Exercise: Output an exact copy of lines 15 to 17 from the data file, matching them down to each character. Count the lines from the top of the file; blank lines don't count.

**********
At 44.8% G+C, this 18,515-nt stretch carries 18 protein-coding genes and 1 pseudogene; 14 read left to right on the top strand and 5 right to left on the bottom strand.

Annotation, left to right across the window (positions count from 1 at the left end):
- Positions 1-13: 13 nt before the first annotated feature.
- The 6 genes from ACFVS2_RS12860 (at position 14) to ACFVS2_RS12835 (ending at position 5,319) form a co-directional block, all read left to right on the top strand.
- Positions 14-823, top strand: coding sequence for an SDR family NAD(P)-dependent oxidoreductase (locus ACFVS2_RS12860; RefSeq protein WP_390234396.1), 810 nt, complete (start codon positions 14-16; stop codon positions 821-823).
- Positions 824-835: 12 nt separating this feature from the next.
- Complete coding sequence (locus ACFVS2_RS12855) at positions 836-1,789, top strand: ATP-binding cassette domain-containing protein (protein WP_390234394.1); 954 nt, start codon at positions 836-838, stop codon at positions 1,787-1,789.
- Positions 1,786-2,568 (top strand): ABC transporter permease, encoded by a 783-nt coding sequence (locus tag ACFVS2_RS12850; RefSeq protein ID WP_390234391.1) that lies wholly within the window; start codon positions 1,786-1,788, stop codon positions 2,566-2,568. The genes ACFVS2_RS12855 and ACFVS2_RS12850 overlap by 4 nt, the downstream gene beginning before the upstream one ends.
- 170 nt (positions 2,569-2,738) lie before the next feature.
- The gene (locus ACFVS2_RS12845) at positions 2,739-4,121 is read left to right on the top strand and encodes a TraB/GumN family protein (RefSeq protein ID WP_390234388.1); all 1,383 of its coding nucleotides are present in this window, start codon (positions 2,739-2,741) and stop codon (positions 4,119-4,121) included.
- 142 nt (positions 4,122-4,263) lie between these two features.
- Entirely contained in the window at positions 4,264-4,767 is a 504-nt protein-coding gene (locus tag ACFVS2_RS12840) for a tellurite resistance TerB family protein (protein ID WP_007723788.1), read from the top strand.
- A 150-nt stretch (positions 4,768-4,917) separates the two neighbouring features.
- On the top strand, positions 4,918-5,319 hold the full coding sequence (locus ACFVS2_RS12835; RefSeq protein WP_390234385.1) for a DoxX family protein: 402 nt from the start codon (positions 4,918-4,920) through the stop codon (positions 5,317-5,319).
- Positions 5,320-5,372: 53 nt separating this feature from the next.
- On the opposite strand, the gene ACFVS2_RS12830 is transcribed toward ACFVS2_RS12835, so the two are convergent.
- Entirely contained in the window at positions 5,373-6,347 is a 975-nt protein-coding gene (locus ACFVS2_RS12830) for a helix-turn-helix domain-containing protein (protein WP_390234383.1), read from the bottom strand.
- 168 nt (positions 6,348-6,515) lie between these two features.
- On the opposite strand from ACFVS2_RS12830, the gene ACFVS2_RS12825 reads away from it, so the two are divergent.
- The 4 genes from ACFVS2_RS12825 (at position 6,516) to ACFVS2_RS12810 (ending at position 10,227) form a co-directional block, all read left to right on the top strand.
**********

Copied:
- Positions 5,320-5,372: 53 nt separating this feature from the next.
- On the opposite strand, the gene ACFVS2_RS12830 is transcribed toward ACFVS2_RS12835, so the two are convergent.
- Entirely contained in the window at positions 5,373-6,347 is a 975-nt protein-coding gene (locus ACFVS2_RS12830) for a helix-turn-helix domain-containing protein (protein WP_390234383.1), read from the bottom strand.